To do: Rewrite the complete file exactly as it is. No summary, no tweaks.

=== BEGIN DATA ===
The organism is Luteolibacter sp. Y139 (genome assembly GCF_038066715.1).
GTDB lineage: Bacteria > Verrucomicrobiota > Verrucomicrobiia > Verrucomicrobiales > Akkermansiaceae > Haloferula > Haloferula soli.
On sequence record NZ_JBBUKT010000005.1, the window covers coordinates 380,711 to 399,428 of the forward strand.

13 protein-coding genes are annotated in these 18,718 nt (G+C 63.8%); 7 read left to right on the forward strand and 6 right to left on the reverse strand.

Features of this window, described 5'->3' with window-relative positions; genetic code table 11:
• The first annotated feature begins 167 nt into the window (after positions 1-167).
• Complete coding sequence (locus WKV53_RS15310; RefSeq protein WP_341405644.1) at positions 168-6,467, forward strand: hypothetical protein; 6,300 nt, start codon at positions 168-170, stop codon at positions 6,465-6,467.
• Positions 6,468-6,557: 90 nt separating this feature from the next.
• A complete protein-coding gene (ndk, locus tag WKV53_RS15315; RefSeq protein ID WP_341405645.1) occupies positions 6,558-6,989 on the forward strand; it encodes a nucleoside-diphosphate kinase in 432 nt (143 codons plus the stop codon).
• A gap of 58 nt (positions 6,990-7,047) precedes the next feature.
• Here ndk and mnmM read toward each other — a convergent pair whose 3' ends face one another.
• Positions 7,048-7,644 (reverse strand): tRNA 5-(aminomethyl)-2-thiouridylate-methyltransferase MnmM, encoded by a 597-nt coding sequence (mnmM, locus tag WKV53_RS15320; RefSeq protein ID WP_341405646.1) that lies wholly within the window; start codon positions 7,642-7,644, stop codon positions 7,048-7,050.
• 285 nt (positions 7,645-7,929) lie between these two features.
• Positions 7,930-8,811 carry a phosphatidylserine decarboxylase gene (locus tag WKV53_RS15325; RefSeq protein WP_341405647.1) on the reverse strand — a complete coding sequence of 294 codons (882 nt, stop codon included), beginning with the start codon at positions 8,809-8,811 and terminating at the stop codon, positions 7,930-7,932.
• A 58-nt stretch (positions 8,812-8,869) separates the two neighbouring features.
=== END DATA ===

The organism is Luteolibacter sp. Y139 (genome assembly GCF_038066715.1).
GTDB lineage: Bacteria > Verrucomicrobiota > Verrucomicrobiia > Verrucomicrobiales > Akkermansiaceae > Haloferula > Haloferula soli.
On sequence record NZ_JBBUKT010000005.1, the window covers coordinates 380,711 to 399,428 of the forward strand.

13 protein-coding genes are annotated in these 18,718 nt (G+C 63.8%); 7 read left to right on the forward strand and 6 right to left on the reverse strand.

Features of this window, described 5'->3' with window-relative positions; genetic code table 11:
• The first annotated feature begins 167 nt into the window (after positions 1-167).
• Complete coding sequence (locus WKV53_RS15310; RefSeq protein WP_341405644.1) at positions 168-6,467, forward strand: hypothetical protein; 6,300 nt, start codon at positions 168-170, stop codon at positions 6,465-6,467.
• Positions 6,468-6,557: 90 nt separating this feature from the next.
• A complete protein-coding gene (ndk, locus tag WKV53_RS15315; RefSeq protein ID WP_341405645.1) occupies positions 6,558-6,989 on the forward strand; it encodes a nucleoside-diphosphate kinase in 432 nt (143 codons plus the stop codon).
• A gap of 58 nt (positions 6,990-7,047) precedes the next feature.
• Here ndk and mnmM read toward each other — a convergent pair whose 3' ends face one another.
• Positions 7,048-7,644 (reverse strand): tRNA 5-(aminomethyl)-2-thiouridylate-methyltransferase MnmM, encoded by a 597-nt coding sequence (mnmM, locus tag WKV53_RS15320; RefSeq protein ID WP_341405646.1) that lies wholly within the window; start codon positions 7,642-7,644, stop codon positions 7,048-7,050.
• 285 nt (positions 7,645-7,929) lie between these two features.
• Positions 7,930-8,811 carry a phosphatidylserine decarboxylase gene (locus tag WKV53_RS15325; RefSeq protein WP_341405647.1) on the reverse strand — a complete coding sequence of 294 codons (882 nt, stop codon included), beginning with the start codon at positions 8,809-8,811 and terminating at the stop codon, positions 7,930-7,932.
• A 58-nt stretch (positions 8,812-8,869) separates the two neighbouring features.